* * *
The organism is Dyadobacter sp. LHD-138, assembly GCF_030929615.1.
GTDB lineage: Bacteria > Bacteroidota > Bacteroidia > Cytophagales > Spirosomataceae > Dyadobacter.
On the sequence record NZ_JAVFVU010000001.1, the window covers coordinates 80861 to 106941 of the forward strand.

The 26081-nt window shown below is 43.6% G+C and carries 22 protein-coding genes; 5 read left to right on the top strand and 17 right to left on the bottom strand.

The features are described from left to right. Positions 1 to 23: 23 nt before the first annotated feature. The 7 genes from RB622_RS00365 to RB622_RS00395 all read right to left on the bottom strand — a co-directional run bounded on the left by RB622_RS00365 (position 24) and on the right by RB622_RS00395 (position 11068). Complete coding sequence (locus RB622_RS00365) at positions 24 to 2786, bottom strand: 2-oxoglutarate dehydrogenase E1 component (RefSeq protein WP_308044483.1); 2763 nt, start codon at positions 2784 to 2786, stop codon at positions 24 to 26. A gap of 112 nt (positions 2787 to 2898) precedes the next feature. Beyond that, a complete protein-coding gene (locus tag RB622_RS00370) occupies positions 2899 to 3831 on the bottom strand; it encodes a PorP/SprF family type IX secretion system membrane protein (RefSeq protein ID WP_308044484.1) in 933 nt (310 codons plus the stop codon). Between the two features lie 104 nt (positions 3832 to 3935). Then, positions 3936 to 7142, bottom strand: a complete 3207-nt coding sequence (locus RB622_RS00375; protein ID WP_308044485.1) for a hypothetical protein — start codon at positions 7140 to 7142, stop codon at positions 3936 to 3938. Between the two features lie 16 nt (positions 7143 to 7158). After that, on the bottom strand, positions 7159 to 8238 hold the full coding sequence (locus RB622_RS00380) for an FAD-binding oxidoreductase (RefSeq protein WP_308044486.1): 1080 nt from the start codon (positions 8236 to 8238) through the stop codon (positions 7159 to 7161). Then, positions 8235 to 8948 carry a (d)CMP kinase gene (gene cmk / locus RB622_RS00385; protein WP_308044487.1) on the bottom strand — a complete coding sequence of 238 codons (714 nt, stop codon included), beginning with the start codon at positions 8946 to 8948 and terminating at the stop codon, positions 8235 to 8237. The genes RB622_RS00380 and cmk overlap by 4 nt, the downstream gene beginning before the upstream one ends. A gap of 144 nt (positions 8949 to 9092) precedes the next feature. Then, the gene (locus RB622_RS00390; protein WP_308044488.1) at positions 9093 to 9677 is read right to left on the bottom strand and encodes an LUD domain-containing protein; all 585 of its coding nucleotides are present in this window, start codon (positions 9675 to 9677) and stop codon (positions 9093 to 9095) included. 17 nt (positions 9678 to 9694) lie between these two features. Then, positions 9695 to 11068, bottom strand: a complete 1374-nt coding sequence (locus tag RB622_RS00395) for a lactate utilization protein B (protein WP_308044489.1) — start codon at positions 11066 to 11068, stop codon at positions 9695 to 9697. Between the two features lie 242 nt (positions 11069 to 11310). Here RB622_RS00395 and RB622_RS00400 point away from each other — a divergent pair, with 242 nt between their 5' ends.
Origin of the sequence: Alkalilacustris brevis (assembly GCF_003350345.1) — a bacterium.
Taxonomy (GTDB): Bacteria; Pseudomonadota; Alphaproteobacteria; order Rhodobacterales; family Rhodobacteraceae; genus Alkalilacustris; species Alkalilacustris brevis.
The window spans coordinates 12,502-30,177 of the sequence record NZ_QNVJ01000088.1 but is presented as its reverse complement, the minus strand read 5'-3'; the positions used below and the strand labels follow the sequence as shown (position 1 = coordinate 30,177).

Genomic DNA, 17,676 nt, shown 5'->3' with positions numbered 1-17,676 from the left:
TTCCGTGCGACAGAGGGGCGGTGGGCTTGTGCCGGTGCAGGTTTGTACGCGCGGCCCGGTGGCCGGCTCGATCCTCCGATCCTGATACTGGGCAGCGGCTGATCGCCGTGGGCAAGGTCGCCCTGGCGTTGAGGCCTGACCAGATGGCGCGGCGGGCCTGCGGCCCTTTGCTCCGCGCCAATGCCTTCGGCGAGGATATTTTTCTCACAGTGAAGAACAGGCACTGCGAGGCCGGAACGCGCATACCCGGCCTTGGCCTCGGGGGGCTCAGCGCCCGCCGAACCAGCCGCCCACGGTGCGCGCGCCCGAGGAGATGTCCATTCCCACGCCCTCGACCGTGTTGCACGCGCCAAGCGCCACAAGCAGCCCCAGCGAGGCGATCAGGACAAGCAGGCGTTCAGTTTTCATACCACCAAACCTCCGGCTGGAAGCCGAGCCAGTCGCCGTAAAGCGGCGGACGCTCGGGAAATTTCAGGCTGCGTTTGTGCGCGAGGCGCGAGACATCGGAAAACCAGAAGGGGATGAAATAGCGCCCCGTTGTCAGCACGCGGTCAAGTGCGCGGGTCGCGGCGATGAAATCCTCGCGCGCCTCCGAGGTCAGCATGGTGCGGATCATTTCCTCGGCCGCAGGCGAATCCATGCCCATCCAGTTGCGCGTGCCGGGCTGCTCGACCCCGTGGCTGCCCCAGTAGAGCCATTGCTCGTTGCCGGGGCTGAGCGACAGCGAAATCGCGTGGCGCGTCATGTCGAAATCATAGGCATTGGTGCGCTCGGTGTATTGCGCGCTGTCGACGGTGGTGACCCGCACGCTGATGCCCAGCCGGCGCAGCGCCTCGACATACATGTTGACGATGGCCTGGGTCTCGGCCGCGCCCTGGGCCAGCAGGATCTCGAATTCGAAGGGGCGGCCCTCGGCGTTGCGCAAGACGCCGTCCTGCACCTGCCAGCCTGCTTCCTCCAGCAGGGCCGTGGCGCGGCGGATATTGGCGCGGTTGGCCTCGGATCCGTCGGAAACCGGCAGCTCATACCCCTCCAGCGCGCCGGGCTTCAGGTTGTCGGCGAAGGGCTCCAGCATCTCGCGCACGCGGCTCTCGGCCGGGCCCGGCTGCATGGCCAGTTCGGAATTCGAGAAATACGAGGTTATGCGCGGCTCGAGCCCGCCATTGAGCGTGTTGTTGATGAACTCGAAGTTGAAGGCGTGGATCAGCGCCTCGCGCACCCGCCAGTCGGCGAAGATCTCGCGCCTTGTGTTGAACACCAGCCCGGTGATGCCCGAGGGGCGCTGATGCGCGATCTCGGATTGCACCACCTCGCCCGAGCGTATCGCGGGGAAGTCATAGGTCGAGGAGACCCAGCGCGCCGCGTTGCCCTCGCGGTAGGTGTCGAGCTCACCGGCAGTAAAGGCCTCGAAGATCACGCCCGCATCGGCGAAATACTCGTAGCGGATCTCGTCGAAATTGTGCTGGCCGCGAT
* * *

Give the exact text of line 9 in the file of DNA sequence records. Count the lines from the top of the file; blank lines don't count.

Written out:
Genomic DNA, 17,676 nt, shown 5'->3' with positions numbered 1-17,676 from the left: